Accounts Receivable Loan Financing

Accounts receivable financing is a form of asset financing wherein a company uses the money they are owed by their customers, or receivables, as collateral for a loan.  The amount of money received is equivalent to a reduced amount of the receivables pledged to the loan and is typically determined by the age of the receivables involved.


Accounts receivable financing is oftentimes called factoring, invoice factoring, invoice financing, or receivables financing and is an extremely effective method for raising working capital.  This is especially true for businesses that don’t conform to the more traditional lending standards such as:

  •  businesses with bad, little, or no credit
  • businesses with marginal revenues and that do not have the financial means to make the regular monthly payments of a traditional loan
  • Businesses with open purchase orders and do not have the cash flow or working capital to start new projects until these past invoices are paid.

Furthermore, accounts receivable loans are a relatively simple transaction compared to other types of financing.  Once an invoice has been generated the business can sell it in order to access immediate cash.  In most cases, a company will allow their customers up to 60 days to pay off their invoices thereby extending credit to them for that 2-month period.  However, accounts receivable financing enables you to have the money from those invoices right now without enduring the wait.

How does A/R Financing work?

The company providing the A/R financing, known as a “factor”, purchases the accounts receivable at an average of 80% of the amount of the invoice, while the 20% that remains is held as a reserve until the invoice has been cleared.  When the customer pays the invoice, the factor remits payment (plus the reserve) to the company less the amount of the advance and all applicable fees which may include interest and a service charge.  These are based on how long the factor has to wait for payment from you or your customer.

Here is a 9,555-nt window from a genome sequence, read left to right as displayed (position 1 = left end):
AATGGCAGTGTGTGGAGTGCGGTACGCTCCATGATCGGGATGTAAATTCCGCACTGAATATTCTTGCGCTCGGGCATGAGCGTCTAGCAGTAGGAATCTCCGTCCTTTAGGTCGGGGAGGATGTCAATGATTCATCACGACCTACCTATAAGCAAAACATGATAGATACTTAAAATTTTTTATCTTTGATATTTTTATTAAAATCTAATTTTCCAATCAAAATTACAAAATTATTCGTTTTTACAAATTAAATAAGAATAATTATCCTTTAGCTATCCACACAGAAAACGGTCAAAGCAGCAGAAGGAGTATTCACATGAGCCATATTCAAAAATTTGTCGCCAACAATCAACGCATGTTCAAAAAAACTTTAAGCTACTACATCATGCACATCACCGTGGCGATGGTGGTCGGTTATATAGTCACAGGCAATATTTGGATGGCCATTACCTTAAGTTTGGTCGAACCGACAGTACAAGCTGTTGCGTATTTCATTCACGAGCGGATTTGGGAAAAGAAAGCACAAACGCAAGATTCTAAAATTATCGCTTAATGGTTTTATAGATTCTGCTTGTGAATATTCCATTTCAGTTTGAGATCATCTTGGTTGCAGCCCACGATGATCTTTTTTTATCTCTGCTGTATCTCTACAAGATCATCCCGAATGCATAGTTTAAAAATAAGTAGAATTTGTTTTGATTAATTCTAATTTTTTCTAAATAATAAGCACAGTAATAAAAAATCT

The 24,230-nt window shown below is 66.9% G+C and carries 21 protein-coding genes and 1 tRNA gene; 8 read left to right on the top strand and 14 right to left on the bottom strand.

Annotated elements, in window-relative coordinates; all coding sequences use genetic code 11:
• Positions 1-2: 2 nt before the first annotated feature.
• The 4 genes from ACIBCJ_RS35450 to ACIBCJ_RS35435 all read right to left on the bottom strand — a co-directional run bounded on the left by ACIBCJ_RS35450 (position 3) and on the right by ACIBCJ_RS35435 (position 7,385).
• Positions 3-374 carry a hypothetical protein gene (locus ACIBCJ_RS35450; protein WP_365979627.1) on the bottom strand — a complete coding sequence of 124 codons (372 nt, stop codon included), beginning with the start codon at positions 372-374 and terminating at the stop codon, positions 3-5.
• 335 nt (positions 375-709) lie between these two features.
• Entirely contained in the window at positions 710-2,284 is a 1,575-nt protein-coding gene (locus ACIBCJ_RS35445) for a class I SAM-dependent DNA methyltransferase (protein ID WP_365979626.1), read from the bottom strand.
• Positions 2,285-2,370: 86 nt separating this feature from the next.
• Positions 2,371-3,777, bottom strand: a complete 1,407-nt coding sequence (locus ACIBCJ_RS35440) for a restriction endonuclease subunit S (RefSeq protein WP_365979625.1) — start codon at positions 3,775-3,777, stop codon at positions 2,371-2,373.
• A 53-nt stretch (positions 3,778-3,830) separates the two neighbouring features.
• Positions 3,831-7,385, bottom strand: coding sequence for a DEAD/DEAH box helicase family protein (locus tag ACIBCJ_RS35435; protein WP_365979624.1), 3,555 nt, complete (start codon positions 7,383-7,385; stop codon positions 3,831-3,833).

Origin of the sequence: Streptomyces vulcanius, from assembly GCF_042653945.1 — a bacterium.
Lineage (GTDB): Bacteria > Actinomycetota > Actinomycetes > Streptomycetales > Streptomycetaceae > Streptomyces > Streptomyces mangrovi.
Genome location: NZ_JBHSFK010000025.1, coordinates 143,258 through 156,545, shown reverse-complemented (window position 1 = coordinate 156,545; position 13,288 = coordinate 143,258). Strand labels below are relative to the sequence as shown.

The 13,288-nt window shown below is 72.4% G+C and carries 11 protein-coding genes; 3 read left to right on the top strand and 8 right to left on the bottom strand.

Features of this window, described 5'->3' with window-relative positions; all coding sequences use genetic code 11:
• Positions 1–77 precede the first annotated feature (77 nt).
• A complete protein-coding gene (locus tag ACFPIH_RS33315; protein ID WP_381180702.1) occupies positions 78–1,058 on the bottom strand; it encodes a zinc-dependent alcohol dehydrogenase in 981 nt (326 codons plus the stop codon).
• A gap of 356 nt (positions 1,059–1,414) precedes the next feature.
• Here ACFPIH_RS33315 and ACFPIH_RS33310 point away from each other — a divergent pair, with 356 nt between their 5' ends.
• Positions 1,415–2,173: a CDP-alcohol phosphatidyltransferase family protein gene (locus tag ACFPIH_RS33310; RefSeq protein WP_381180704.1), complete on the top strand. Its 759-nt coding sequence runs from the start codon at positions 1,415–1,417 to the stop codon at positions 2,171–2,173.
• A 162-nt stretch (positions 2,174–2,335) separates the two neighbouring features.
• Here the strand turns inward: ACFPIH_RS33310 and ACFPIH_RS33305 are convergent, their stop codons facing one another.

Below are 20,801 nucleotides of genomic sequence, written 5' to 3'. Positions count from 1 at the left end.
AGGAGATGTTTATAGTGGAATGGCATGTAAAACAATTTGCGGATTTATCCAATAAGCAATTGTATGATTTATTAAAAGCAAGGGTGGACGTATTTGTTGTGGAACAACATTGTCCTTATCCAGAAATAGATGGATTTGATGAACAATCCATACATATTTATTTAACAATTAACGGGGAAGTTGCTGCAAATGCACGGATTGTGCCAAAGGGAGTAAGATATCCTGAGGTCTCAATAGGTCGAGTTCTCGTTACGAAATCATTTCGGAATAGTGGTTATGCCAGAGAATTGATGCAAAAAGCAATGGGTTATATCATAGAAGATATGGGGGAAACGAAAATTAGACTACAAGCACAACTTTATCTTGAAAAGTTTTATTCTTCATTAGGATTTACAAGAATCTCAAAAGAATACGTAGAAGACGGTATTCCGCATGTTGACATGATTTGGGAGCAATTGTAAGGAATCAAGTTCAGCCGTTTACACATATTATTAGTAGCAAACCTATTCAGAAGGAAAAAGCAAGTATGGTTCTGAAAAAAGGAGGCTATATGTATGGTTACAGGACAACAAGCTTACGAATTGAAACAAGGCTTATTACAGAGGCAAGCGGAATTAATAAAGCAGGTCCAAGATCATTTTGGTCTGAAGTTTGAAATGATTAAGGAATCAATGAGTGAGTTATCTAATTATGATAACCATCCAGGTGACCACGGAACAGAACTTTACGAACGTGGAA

The factor typically resubmits the invoice to the customer after purchasing it and lists their address as the new one to submit payment to.  They will either explain this to the customer or they will re-invoice them using the original company’s letterhead.  The invoices are now owned by the factor, which has the first claim to any and all money generated by the payment of that invoice.  Should customers miss deadlines; factors will provide collection services if and when required.  This helps you to avoid additional expenses, thereby benefiting your company’s cash flow.


When you use accounts receivable financing to obtain working capital, you benefit in the following ways:

  •  A/R financing is not so much a loan as it is an advance against cash you will eventually receive.  So there are no monthly loan payments to stress over.
  • These loans (advances) do not rely on your business or personal credit history.  Instead, they are based on the strength of the customer’s willingness to pay.
  • You can immediately invest that working capital into your company to fulfill other orders and generate more business.
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